Any time you write is a perfect time to practice Action Inquiry. The next time you engage in an email or online conversation with your colleagues, try staying present to yourself, to your colleagues, and to the whole. Of course, staying present to all three while you are writing takes practice, something like learning to ride a bicycle.
Staying present isn’t just about being mindful; it’s about inquiring in a particular way. My understanding of Action Inquiry draws from Bill Torbert’s book Action Inquiry: The Secret of Timely and Transforming Leadership.
Am I writing with integrity?
You can begin by staying present to yourself and asking whether you are writing with integrity. To do this, continually inquire into the gap between your intention and your performance, between what you want to say to your colleagues and how you are communicating that. The goal is to create alignment between what’s inside you and what shows up on your screen.
In my experience, writing often lags behind personal development. We tend to write in a way that echoes an earlier action logic (which is a concept similar to stage of consciousness). For example, we might write too forcefully or over-politely. Our writing might seem excessively goal-driven or extravagantly soft-shelled. And even if we usually write in an integrative way, say from a Strategist action logic, which is another name for Teal consciousness, we might regress when we are triggered—me included.
Whenever you notice a gap between your intention and performance, make the appropriate adjustment. You can begin by kissing the gap with awareness. You might also need to revise what you have written. Perhaps you even need to upgrade your writing skills so they jibe with your preferred action logic. Check out my previous columns in this magazine to get a sense of how you might do that.
Does my writing set the stage for mutuality?
Staying present to your audience means asking whether you are generating critical and constructive mutuality. If you are operating from a Strategist or Teal perspective, you will tend to write in a way that integrates disparate perspectives, invites mutuality, and makes space for constructive and creative action toward a shared purpose.
To facilitate shared purpose for action, Bill Torbert suggests cultivating the four parts of speech—framing, advocating, illustrating, and inquiring—in a disciplined way.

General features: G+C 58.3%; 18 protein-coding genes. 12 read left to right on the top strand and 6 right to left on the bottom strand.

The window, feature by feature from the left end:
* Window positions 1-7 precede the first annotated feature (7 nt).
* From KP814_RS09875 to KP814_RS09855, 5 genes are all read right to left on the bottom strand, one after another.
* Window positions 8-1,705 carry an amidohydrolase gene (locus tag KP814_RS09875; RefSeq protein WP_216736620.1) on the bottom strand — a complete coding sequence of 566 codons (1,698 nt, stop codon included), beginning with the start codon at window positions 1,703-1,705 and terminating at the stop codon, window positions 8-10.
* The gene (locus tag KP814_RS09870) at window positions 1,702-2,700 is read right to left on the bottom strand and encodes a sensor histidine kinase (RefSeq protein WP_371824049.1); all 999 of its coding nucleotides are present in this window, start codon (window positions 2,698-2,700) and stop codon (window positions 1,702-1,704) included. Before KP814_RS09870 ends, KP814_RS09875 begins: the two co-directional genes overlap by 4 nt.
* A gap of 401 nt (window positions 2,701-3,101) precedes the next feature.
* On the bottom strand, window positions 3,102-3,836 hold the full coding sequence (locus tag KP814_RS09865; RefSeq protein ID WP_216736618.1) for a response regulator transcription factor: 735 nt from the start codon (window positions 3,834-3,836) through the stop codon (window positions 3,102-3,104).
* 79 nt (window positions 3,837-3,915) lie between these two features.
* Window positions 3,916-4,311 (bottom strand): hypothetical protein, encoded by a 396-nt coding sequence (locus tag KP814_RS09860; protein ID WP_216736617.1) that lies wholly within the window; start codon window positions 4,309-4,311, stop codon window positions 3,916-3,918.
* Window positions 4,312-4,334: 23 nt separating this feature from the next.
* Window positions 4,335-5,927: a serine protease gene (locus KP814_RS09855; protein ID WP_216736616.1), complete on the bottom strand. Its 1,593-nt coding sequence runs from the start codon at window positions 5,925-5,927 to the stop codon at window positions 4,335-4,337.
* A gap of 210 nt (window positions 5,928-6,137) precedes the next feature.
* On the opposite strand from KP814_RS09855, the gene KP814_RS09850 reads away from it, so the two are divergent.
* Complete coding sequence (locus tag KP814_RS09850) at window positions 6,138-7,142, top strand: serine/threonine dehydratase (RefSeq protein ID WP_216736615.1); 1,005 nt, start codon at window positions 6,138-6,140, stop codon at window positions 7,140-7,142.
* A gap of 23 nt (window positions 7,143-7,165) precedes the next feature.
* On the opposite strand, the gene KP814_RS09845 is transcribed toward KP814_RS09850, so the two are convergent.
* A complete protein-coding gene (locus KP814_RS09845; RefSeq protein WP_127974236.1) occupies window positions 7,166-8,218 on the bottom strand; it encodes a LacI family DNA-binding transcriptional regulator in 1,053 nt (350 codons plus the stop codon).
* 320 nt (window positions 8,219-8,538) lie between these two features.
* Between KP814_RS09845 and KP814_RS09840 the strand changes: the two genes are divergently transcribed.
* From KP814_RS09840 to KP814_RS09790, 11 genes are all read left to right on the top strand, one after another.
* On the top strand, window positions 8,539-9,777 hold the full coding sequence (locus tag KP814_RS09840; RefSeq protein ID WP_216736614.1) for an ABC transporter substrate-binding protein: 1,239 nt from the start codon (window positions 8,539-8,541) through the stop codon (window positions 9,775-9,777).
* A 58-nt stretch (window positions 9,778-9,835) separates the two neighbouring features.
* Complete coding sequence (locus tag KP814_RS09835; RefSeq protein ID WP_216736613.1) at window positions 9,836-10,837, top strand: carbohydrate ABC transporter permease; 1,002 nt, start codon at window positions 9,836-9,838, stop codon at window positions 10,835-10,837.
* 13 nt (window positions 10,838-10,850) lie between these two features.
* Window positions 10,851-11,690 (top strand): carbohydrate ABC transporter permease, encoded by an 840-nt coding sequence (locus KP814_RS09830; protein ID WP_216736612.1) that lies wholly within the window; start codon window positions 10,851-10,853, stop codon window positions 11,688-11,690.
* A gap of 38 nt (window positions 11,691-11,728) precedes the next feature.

It is helpful to frame things explicitly. Ask yourself this: have I put my perspective as well as my understanding of my colleagues’ perspectives on the table? Often, I find that what I thought were shared assumptions are nothing more than my own convictions and projections. This is where many communication mishaps and misunderstandings begin, especially in online conversations.
It is also wise to be explicit yet abstract when you advocate. Ask yourself: have I stated an option, perception, strategy, or feeling clearly? Sometimes it’s difficult to state our feelings because it feels too vulnerable. Yet, noticing and naming them makes our advocacy more powerful and invites our colleagues to become vulnerable in turn.
Illustrating means making the abstract concrete. Ask yourself: have I brought my story alive with sensory details, various implications, and potential outcomes? Have I allowed my colleagues to experience the story in a way that will motivate them?
Inquiry is also about listening. Ask yourself: have I invited my colleagues to respond and welcomed all perspectives into the mix? Am I ready to listen and change? If your hands are stiff-knuckled from hanging onto an agenda that is close to your heart, it’s best to relax your grip before you even send your post or e-mail.
These are a lot of questions to ask while you are writing. So you may want to ask them after you write and before you press enter or send. The more often you ask them, as a matter of course, the sooner Action Inquiry becomes an ally and an advantageous habit.
Does my writing generate sustainability?
One of the hallmarks of Teal consciousness or a Strategist action logic is staying present to the whole, whether that whole is your organization, your community, society, the globe, or all of life. You might ask yourself: what is the potential impact of my writing beyond myself? In the case of an online conversation with colleagues, your vision and strategizing might contribute to greater organizational effectiveness. It could also contribute to greater social justice or harmony with the natural environment.
From doing to being
Of course, there is a lot more to Action Inquiry than what I’ve offered here. You can practice it with any form of communication, whether writing or speaking. If you practice Action Inquiry enough, it becomes more than something what you do. It becomes second-nature, a way of being in the world, a way of embodying Teal consciousness. No big deal.
I’d love to hear about your action inquiry practice. We all would.
As a lifelong writer, Edith has worked in diverse organizations and coached writers. She enjoys helping people write in Teal-inspired ways that touch the body, heart, soul, and mind. Send email to email@example.com.